Canon 16-35mm f2.8 II v Leica 19mm f2.8 v Olympus 18mm f3.5
[published may 2007]

I had two questions in mind when preparing this test: first, can the new Mark II Canon 16-35mm f2.8 L cut the mustard where no mustard has previously been cut by Canon? And second, what is the best sub-20mm prime? Both the now-collectible Zuiko 18mm and the pedigree Elmarit 19mm have their fans: the Olympus is praised as an architecture lens par excellence – light, distortion-free and optimised for stopped down work – and of course the Leica is, well, a Leica: outstanding colour fidelity and saturation, and that distinctive high res/gentle contrast trademark look. Between them, they represent a baptism by fire for a new design, but if Canon are to woo back users of adapted lenses, (and restore their somewhat tarnished reputation in this regard) these are the lenses they need to match or outperform.

Naturally, both the Olympus and the Leica are wearing adaptors (adapters for US readers) for this test: FotoDiox’ finest. The Leica 19mm requires a little surgery before it’s ready to mount on a full frame EOS digital: the modification is described in gory detail here . . .

The Zuiko displays all the Olympus hallmarks of having been engineered from first principles from the ground up, without reference to extant designs: eleven elements in nine groups crammed into a lens less than 50mm in length, even with the essential 49-72mm combined filter ring adaptor / hood. The minimum focus is 25cm. At the time of writing there are no known problems using the lens on the Canon 5D, 1Ds series cameras or EF-S mount bodies: the small fin projecting beyond the tiny 12mm rear element is far enough inboard not to foul the mirror. The sample tested here is numbered 105953.

The Leica 19mm Elmarit tested here (sample 3796179) is the latest ROM-equipped model modified for use on Canon bodies. Weighing in at a whopping 600g (about twice the weight of the Olympus 18mm) it’s a substantial piece of work, beautifully machined and reassuringly smooth in operation. The minimum focus is 30cm. If you’re feeling finicky you might want to hack the outer corners of the unique rectangular lens hood to ease the vignetting. All the following tests were conducted without the hood.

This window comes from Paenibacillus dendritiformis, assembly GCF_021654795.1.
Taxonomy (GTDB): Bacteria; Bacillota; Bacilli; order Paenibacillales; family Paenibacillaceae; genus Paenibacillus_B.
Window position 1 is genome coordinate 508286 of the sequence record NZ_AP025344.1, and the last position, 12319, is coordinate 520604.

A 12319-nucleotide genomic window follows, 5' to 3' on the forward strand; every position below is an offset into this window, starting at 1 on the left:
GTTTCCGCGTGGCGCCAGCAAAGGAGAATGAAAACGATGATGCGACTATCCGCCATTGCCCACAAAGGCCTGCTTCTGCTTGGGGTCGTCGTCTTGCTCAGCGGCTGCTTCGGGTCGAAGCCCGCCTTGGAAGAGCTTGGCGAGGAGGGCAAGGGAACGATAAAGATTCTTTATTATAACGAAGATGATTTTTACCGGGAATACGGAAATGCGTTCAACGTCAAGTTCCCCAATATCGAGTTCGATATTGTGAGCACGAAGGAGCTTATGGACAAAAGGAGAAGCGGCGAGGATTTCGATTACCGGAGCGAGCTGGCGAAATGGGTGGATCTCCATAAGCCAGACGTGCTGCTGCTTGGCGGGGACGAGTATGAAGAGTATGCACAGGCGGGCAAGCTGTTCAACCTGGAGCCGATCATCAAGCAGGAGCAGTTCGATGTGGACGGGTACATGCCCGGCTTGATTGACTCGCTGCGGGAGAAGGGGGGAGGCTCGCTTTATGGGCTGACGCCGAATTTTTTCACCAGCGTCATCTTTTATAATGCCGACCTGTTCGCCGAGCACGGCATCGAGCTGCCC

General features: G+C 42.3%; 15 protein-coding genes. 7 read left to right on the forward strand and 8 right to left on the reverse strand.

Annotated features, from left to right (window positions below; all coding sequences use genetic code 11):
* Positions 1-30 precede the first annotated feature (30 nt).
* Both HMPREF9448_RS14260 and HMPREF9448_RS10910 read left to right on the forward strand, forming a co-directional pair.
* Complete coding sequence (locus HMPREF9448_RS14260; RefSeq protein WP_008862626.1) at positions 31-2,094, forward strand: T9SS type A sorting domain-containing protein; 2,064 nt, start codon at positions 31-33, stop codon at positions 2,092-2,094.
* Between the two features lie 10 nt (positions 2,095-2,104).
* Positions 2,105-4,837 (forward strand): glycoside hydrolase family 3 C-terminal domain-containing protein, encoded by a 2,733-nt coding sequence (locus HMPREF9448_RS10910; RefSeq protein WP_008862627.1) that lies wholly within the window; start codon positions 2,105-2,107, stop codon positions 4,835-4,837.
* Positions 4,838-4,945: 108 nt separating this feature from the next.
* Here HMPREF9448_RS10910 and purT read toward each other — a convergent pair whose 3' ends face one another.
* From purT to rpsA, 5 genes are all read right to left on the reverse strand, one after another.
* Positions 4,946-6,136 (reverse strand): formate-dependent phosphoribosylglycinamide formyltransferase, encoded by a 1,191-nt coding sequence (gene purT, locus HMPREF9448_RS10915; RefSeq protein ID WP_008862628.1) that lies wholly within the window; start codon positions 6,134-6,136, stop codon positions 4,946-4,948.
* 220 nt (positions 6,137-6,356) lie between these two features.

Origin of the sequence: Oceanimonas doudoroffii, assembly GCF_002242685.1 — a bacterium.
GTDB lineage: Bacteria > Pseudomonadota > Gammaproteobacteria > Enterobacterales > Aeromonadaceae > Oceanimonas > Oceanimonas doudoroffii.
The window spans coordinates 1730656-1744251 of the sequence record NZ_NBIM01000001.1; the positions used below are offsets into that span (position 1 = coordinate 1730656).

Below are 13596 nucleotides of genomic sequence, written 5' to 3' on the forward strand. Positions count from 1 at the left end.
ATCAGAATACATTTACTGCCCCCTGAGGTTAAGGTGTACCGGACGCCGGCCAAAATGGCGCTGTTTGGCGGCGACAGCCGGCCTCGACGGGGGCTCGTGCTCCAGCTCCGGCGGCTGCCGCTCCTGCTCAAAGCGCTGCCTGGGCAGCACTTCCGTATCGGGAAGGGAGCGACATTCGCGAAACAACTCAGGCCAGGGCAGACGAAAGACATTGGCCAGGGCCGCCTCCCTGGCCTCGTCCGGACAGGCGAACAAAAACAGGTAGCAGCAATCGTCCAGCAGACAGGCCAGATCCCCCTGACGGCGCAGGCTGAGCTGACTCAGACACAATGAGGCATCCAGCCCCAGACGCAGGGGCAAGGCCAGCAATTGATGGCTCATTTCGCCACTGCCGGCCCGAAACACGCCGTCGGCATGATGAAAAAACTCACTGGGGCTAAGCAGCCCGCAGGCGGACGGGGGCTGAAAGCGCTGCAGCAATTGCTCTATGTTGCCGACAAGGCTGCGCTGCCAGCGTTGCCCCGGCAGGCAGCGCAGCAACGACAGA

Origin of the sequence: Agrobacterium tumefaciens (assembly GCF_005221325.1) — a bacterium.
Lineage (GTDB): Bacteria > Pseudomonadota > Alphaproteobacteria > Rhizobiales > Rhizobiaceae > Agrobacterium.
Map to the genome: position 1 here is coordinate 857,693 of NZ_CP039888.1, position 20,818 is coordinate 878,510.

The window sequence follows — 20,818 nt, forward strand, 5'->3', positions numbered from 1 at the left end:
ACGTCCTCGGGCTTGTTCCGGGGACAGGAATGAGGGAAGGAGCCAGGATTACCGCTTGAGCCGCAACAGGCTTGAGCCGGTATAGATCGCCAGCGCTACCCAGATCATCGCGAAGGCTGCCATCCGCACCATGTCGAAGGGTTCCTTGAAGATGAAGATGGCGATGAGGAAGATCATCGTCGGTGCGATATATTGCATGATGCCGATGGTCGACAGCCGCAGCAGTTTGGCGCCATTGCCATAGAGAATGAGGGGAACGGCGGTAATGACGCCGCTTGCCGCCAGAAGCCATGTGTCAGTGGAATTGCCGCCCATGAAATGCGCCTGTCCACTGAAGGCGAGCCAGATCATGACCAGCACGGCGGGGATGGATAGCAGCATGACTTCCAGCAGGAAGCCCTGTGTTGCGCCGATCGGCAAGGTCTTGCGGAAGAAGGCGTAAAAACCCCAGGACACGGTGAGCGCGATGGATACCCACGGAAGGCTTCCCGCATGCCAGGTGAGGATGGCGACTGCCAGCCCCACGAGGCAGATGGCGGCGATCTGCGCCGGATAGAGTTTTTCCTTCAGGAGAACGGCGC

Sometimes Canon sticks a Mark II label on something and it means nothing: think of the Canon 200mm f1.8, or the f2.8, or the 18-55mm. Then again, sometimes underneath the unassuming label is an entirely different animal: here think of the 1Ds. The Canon 16-35mm f2.8 L Mark II falls into the latter category: it’s a complete redesign of the original 16-35, the most obvious external sign of which is the enlarged front element and 82mm filter ring. There are two more elements in the new design (16 rather than 14), making it longer (114mm rather than 103mm) and heavier (635g rather than 600g) than the Mark I. The MTF charts indicate that the aim of these changes was to improve the wide end performance rather than the already pretty fine long end:

Canon 16-35mm f2.8 MTF   Canon 16-35mm f2.8 MTF at 35mm

Rollover each image to overlay the Mark II MTF chart.

Apparently the new lens will go some way towards matching the superior performance of the much cheaper 17-40mm in the 17-20mm range. But how will it compare with state of the art primes? Is Canon finally vindicated in its decision to arrest development of wide L primes in favour of the convenience of zooms? Let’s find out . . . .